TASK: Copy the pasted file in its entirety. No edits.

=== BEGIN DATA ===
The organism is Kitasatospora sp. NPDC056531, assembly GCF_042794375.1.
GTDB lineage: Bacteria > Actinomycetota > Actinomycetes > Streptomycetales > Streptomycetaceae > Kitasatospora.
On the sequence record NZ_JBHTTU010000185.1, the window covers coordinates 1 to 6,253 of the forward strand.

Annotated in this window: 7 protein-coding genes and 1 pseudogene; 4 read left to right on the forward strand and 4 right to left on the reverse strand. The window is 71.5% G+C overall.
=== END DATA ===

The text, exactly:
The organism is Kitasatospora sp. NPDC056531, assembly GCF_042794375.1.
GTDB lineage: Bacteria > Actinomycetota > Actinomycetes > Streptomycetales > Streptomycetaceae > Kitasatospora.
On the sequence record NZ_JBHTTU010000185.1, the window covers coordinates 1 to 6,253 of the forward strand.

Annotated in this window: 7 protein-coding genes and 1 pseudogene; 4 read left to right on the forward strand and 4 right to left on the reverse strand. The window is 71.5% G+C overall.